Thursday, June 23, 2011

Sonic Month: Sonic Triple Trouble





Sonic Triple Trouble
  • Publisher: Sega
  • Developer: Aspect
  • Release: Game Gear, November 1994
  • Genre: 2D Action
  • Players: 1
  • Rarity/Cost: Common (US$5-10)

The day I write this review, 23 June 2011, luckily happens to be exactly 20 years after the first appearance of Sonic the Hedgehog, in his self-titled game for Sega Genesis.  (Also, it appears this site hit exactly 1,200 pageviews.)  Now truth be told, I wasn't aware of that since I started writing this the day before.  But since I confirmed that factoid today, it is with great pride that I share with you my review of the franchise's most ambitious and, opinion aside, best entry made for the Game Gear handheld.  Ladies and gentlemen, blow out the candles and make a wish... to play Sonic the Hedgehog: Triple Trouble.

As with most other Game Gear Sonic titles, Sonic Triple Trouble (for short) can be seen as a loose adaptation of the stand-alone version of Sonic the Hedgehog 3 for Genesis.  Sonic and Tails are playable characters, while Knuckles the Echidna shows up as a non-playable hench-villain.  Some of the levels from Triple Trouble also evoke others from Sonic 3 (e.g. Great Turquoise = Angel Island, Robotnik Winter = Ice Cap, Tidal Plant = Hydrocity).  As per the backstory, Dr. Robotnik has stolen all the Chaos Emeralds (it's about time!) but lost all but one while testing a superweapon.  This leads to a four-way chase between Sonic and Tails, Robotnik, Knuckles (falsely convinced by Robotnik that Sonic and Tails are the enemy), and Nack the Weasel (a treasure hunter driven only by profit).


There are more "rides" to jet around in.
Triple Trouble appears to be built off the same engine from Sonic Chaos, as Sonic and Tails retain their special abilities, such as the Strike Dash (Sonic) and flight (Tails).  Adding onto the rocket boots from the last game, some levels play host to character-specific rides, such as a jet snowboard for Sonic and the Sea Fox submarine for Tails.  The end-level panel, which in the Game Gear series sometimes gives out random bonuses, also ups the ante.  It might give you lives or points depending on which character you're playing as, or start the next act with 50 rings so you're ready to go for the Special Stage.  I'm not aware that this mechanic has shown up anywhere other than on the Game Gear, which is a shame, so enjoy it where you can.  Interestingly, when you take damage, you don't lose all your rings, but just 30 (or 50 if you hit spikes); not many other games give you this luxury.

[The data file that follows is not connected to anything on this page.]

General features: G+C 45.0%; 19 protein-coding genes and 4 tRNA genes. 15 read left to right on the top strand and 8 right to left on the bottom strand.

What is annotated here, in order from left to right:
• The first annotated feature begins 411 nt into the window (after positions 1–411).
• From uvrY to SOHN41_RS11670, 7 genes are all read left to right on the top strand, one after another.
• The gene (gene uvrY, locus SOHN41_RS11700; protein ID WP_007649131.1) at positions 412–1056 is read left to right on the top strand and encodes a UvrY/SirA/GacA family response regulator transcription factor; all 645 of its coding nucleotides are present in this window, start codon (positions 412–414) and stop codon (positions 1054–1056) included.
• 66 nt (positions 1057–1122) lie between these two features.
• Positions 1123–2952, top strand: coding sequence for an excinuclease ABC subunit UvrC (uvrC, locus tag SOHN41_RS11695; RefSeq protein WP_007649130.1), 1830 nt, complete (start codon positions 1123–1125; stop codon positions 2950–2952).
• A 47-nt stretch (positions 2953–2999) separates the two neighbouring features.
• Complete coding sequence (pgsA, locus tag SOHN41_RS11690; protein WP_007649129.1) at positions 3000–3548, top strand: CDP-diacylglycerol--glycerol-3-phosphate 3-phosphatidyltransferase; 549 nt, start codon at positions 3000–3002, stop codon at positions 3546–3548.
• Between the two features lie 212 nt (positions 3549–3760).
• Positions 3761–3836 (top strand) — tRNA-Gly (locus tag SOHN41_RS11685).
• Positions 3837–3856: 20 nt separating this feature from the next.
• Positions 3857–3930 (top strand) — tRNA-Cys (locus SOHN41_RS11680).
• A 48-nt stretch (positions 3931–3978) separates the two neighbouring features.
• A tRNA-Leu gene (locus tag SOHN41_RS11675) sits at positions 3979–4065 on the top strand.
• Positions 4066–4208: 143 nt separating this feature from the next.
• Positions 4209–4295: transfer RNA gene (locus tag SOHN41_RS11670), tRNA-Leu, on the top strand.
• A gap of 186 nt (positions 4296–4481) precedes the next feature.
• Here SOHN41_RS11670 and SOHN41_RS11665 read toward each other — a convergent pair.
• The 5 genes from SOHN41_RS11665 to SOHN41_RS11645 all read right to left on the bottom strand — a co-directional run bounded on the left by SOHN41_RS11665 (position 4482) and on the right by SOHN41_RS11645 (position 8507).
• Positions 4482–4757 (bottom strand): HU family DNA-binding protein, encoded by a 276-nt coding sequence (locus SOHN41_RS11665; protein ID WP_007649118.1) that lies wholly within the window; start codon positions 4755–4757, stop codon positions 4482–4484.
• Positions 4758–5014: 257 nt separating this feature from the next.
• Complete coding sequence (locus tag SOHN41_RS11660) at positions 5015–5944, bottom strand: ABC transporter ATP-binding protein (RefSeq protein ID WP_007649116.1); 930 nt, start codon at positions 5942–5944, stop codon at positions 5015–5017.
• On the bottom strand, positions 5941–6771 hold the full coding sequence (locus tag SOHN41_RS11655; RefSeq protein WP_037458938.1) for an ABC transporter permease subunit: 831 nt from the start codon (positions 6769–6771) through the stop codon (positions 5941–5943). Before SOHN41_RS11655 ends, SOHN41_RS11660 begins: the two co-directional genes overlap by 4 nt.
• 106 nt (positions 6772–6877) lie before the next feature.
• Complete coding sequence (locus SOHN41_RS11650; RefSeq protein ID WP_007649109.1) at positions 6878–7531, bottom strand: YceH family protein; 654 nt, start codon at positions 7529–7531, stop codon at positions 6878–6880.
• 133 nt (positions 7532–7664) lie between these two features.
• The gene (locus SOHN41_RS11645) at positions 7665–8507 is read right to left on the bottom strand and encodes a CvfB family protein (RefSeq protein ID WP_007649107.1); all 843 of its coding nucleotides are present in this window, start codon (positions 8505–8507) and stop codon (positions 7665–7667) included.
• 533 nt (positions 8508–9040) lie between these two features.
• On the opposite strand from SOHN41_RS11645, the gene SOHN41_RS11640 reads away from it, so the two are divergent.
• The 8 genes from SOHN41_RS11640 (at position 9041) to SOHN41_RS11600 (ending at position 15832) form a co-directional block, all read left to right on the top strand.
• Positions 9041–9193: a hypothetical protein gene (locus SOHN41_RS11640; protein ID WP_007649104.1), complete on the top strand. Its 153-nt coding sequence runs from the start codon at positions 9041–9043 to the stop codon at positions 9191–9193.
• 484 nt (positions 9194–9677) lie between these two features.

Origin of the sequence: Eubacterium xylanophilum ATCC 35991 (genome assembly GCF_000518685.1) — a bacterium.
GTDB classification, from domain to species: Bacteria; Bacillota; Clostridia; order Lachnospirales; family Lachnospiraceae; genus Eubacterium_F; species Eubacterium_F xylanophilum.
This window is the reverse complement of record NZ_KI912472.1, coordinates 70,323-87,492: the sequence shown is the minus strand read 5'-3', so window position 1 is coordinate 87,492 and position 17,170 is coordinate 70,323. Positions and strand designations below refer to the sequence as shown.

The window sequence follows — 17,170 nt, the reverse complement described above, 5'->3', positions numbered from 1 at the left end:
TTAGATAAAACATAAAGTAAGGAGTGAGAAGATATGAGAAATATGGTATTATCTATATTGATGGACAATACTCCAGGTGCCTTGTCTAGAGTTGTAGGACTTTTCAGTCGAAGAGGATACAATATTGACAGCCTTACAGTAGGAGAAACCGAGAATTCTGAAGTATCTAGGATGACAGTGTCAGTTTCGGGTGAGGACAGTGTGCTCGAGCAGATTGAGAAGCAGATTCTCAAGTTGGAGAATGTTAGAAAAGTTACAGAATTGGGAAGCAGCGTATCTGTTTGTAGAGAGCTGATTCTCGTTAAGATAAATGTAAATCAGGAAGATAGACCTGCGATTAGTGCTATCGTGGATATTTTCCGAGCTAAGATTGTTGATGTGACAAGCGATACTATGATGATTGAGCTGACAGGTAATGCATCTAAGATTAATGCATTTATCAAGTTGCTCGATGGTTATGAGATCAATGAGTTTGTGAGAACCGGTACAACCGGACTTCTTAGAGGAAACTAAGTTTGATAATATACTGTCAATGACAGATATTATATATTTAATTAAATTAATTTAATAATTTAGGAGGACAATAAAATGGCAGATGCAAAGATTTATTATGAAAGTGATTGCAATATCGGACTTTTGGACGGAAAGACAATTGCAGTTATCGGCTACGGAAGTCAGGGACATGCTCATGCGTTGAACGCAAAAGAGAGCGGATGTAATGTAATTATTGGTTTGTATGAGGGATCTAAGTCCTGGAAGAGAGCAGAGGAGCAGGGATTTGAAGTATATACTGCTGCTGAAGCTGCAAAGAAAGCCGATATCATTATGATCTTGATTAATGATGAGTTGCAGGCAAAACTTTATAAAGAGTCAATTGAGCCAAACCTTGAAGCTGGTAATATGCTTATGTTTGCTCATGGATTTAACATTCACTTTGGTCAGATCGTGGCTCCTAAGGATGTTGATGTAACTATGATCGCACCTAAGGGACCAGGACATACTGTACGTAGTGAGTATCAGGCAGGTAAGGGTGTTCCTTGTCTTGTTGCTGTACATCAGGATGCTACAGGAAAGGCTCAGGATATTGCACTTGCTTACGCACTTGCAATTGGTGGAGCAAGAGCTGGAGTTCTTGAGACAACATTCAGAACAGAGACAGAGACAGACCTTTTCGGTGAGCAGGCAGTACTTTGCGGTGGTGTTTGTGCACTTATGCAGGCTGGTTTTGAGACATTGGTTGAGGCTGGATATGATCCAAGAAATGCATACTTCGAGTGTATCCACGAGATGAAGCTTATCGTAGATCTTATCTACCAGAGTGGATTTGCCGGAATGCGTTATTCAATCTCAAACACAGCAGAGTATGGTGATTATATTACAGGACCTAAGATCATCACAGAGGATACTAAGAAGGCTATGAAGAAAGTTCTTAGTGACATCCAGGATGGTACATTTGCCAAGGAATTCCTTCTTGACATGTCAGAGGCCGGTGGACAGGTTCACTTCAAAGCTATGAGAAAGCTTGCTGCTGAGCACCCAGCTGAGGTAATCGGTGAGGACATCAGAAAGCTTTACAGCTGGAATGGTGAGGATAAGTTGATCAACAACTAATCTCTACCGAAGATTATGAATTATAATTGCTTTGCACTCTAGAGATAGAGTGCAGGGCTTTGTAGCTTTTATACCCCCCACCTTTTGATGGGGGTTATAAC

As in Chaos, the five Chaos Emeralds must be collected in separate Special Stages.  You access these by collecting 50 rings and breaking open an item box with a Chaos Emerald icon, which are found once in every main act.  This time around, unlike Chaos, Tails can join in on the fun as well as Sonic.  Three of the Special Stages take place in separate, time-limited, platforming stages, which compared to the main game can get as hard as diamond nails.  ...Yeah, I just broke you.  The other two are pseudo-3D challenges where you have to collect rings while flying a biplane.  To top it all off, in most of the Special Stages, Nack the Weasel serves as a mini-boss who, while generally easier than the main bosses, could send you packing without an Emerald to show for your troubles if you lose.

The levels are large
enough for checkpoints.
In Game Gear terms, this must have been an ambitious project for the good people at Aspect.  The acts are longer than in Chaos - no more 30-second speed runs for you! - but still far shorter than the likes of its big brother Sonic 3.  And then there are the graphics...  I'll say this up front: Sonic Triple Trouble hosts the best graphics ever on an 8-bit system.  The level of detail is above and beyond the call of duty for any console of its ilk.  Too bad the frame rate still goes to pieces whenever water's involved.  The music is also on the level of Chaos, if not better, in terms of catchiness and complexity.  Special mention must go out to the BGM from Sunset Park Act 3, which is a remake of another song originally planned for but left out of Chaos (it can still be heard in that game if you run the Sound Test cheat), and is generally regarded by the fandom, myself included, to be awesome.  On the flip side, though, the music for Tidal Plant and the Special Stages is oddly spooky and/or sad.


In the somewhat limited library of the Game Gear, allow me to suggest it as a must-buy for everyone who happens to own the handheld (unless it makes its scheduled appearance on the 3DS Virtual Console).  The difficulty level hits a sweet spot between the harder Sonic 2 and the easier Sonic and Sonic Chaos, Special Stages notwithstanding.  With all the form and function considered, this could very well have passed for a Genesis game.  Now, when I was a younger gamer, I did have more of a taste for the cleaner look of Chaos compared to Triple Trouble in all its detail, but now that I've grown up I can so totally acknowledge the edges Triple Trouble has over the already-good Chaos. Here's hoping you do too.

Control: 5 Chaos Emeralds out of 5
Design: 5 Chaos Emeralds out of 5
Graphics: 5 Chaos Emeralds out of 5
Sound: 5 Chaos Emeralds out of 5
The Call: 90% (A-)

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